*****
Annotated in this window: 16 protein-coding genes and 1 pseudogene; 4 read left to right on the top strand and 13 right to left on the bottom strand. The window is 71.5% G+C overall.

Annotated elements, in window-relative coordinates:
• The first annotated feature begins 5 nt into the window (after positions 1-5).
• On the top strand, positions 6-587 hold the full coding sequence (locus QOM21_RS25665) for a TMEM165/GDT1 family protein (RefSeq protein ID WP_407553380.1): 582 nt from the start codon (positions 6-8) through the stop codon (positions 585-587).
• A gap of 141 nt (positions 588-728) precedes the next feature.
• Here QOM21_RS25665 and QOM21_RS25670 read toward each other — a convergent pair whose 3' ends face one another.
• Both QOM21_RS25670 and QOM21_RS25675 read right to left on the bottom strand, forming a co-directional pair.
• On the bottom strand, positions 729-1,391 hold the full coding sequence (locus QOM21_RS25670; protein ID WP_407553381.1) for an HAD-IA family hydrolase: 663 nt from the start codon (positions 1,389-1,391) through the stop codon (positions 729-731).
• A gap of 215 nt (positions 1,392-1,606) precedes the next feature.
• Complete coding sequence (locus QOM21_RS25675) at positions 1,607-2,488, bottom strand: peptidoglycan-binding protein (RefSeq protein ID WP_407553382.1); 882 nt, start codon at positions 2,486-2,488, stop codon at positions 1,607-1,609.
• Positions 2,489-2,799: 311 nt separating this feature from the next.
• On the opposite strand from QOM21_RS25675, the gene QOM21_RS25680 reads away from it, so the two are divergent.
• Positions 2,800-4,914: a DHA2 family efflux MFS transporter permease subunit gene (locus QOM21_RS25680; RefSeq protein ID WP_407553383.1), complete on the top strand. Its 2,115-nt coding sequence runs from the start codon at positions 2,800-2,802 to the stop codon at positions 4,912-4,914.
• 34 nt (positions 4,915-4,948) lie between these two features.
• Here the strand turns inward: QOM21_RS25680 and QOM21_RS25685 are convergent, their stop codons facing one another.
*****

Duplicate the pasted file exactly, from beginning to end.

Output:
Annotated in this window: 16 protein-coding genes and 1 pseudogene; 4 read left to right on the top strand and 13 right to left on the bottom strand. The window is 71.5% G+C overall.

Annotated elements, in window-relative coordinates:
• The first annotated feature begins 5 nt into the window (after positions 1-5).
• On the top strand, positions 6-587 hold the full coding sequence (locus QOM21_RS25665) for a TMEM165/GDT1 family protein (RefSeq protein ID WP_407553380.1): 582 nt from the start codon (positions 6-8) through the stop codon (positions 585-587).
• A gap of 141 nt (positions 588-728) precedes the next feature.
• Here QOM21_RS25665 and QOM21_RS25670 read toward each other — a convergent pair whose 3' ends face one another.
• Both QOM21_RS25670 and QOM21_RS25675 read right to left on the bottom strand, forming a co-directional pair.
• On the bottom strand, positions 729-1,391 hold the full coding sequence (locus QOM21_RS25670; protein ID WP_407553381.1) for an HAD-IA family hydrolase: 663 nt from the start codon (positions 1,389-1,391) through the stop codon (positions 729-731).
• A gap of 215 nt (positions 1,392-1,606) precedes the next feature.
• Complete coding sequence (locus QOM21_RS25675) at positions 1,607-2,488, bottom strand: peptidoglycan-binding protein (RefSeq protein ID WP_407553382.1); 882 nt, start codon at positions 2,486-2,488, stop codon at positions 1,607-1,609.
• Positions 2,489-2,799: 311 nt separating this feature from the next.
• On the opposite strand from QOM21_RS25675, the gene QOM21_RS25680 reads away from it, so the two are divergent.
• Positions 2,800-4,914: a DHA2 family efflux MFS transporter permease subunit gene (locus QOM21_RS25680; RefSeq protein ID WP_407553383.1), complete on the top strand. Its 2,115-nt coding sequence runs from the start codon at positions 2,800-2,802 to the stop codon at positions 4,912-4,914.
• 34 nt (positions 4,915-4,948) lie between these two features.
• Here the strand turns inward: QOM21_RS25680 and QOM21_RS25685 are convergent, their stop codons facing one another.